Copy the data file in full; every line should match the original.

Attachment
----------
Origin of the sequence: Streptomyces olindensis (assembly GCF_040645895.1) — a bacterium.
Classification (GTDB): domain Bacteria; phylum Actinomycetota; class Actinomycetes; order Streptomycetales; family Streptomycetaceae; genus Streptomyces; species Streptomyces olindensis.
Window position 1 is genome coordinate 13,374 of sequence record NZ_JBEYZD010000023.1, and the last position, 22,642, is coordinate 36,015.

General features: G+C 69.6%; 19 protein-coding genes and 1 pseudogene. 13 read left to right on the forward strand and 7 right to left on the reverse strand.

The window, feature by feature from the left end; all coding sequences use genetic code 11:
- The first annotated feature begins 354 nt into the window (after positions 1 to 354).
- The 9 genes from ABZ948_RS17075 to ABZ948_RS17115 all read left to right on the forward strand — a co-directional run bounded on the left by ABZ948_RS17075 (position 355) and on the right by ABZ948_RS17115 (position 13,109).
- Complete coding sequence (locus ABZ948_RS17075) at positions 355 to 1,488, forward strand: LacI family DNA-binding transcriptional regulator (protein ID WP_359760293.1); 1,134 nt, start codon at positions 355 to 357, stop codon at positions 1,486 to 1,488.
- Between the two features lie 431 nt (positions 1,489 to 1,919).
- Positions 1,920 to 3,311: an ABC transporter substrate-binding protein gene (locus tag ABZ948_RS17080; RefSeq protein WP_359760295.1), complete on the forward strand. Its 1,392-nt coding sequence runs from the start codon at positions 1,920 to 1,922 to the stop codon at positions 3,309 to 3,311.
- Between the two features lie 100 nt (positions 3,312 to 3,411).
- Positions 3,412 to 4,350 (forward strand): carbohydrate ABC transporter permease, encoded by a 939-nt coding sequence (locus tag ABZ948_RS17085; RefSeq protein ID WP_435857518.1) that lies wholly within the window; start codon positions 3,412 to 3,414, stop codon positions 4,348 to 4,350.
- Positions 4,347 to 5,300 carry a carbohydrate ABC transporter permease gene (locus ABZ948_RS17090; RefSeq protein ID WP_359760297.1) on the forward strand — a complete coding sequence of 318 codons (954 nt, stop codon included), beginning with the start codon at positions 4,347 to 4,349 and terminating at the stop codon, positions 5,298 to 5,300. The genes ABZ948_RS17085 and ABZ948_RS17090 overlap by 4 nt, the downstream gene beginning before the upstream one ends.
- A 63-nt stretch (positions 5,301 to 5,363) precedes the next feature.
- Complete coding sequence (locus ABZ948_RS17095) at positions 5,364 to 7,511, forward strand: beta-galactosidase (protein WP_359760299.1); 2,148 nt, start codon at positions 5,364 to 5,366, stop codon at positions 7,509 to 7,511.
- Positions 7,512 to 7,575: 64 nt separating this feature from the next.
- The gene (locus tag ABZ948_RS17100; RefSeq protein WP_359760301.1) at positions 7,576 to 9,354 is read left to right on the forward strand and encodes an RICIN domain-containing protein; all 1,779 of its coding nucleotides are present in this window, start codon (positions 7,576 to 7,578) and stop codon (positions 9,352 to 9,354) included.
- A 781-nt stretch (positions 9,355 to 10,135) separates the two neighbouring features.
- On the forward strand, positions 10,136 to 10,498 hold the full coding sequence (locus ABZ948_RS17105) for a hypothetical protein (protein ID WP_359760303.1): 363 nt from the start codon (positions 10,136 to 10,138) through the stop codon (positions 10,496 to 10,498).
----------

Origin of the sequence: Streptomyces olindensis (assembly GCF_040645895.1) — a bacterium.
Classification (GTDB): domain Bacteria; phylum Actinomycetota; class Actinomycetes; order Streptomycetales; family Streptomycetaceae; genus Streptomyces; species Streptomyces olindensis.
Window position 1 is genome coordinate 13,374 of sequence record NZ_JBEYZD010000023.1, and the last position, 22,642, is coordinate 36,015.

General features: G+C 69.6%; 19 protein-coding genes and 1 pseudogene. 13 read left to right on the forward strand and 7 right to left on the reverse strand.

The window, feature by feature from the left end; all coding sequences use genetic code 11:
- The first annotated feature begins 354 nt into the window (after positions 1 to 354).
- The 9 genes from ABZ948_RS17075 to ABZ948_RS17115 all read left to right on the forward strand — a co-directional run bounded on the left by ABZ948_RS17075 (position 355) and on the right by ABZ948_RS17115 (position 13,109).
- Complete coding sequence (locus ABZ948_RS17075) at positions 355 to 1,488, forward strand: LacI family DNA-binding transcriptional regulator (protein ID WP_359760293.1); 1,134 nt, start codon at positions 355 to 357, stop codon at positions 1,486 to 1,488.
- Between the two features lie 431 nt (positions 1,489 to 1,919).
- Positions 1,920 to 3,311: an ABC transporter substrate-binding protein gene (locus tag ABZ948_RS17080; RefSeq protein WP_359760295.1), complete on the forward strand. Its 1,392-nt coding sequence runs from the start codon at positions 1,920 to 1,922 to the stop codon at positions 3,309 to 3,311.
- Between the two features lie 100 nt (positions 3,312 to 3,411).
- Positions 3,412 to 4,350 (forward strand): carbohydrate ABC transporter permease, encoded by a 939-nt coding sequence (locus tag ABZ948_RS17085; RefSeq protein ID WP_435857518.1) that lies wholly within the window; start codon positions 3,412 to 3,414, stop codon positions 4,348 to 4,350.
- Positions 4,347 to 5,300 carry a carbohydrate ABC transporter permease gene (locus ABZ948_RS17090; RefSeq protein ID WP_359760297.1) on the forward strand — a complete coding sequence of 318 codons (954 nt, stop codon included), beginning with the start codon at positions 4,347 to 4,349 and terminating at the stop codon, positions 5,298 to 5,300. The genes ABZ948_RS17085 and ABZ948_RS17090 overlap by 4 nt, the downstream gene beginning before the upstream one ends.
- A 63-nt stretch (positions 5,301 to 5,363) precedes the next feature.
- Complete coding sequence (locus ABZ948_RS17095) at positions 5,364 to 7,511, forward strand: beta-galactosidase (protein WP_359760299.1); 2,148 nt, start codon at positions 5,364 to 5,366, stop codon at positions 7,509 to 7,511.
- Positions 7,512 to 7,575: 64 nt separating this feature from the next.
- The gene (locus tag ABZ948_RS17100; RefSeq protein WP_359760301.1) at positions 7,576 to 9,354 is read left to right on the forward strand and encodes an RICIN domain-containing protein; all 1,779 of its coding nucleotides are present in this window, start codon (positions 7,576 to 7,578) and stop codon (positions 9,352 to 9,354) included.
- A 781-nt stretch (positions 9,355 to 10,135) separates the two neighbouring features.
- On the forward strand, positions 10,136 to 10,498 hold the full coding sequence (locus ABZ948_RS17105) for a hypothetical protein (protein ID WP_359760303.1): 363 nt from the start codon (positions 10,136 to 10,138) through the stop codon (positions 10,496 to 10,498).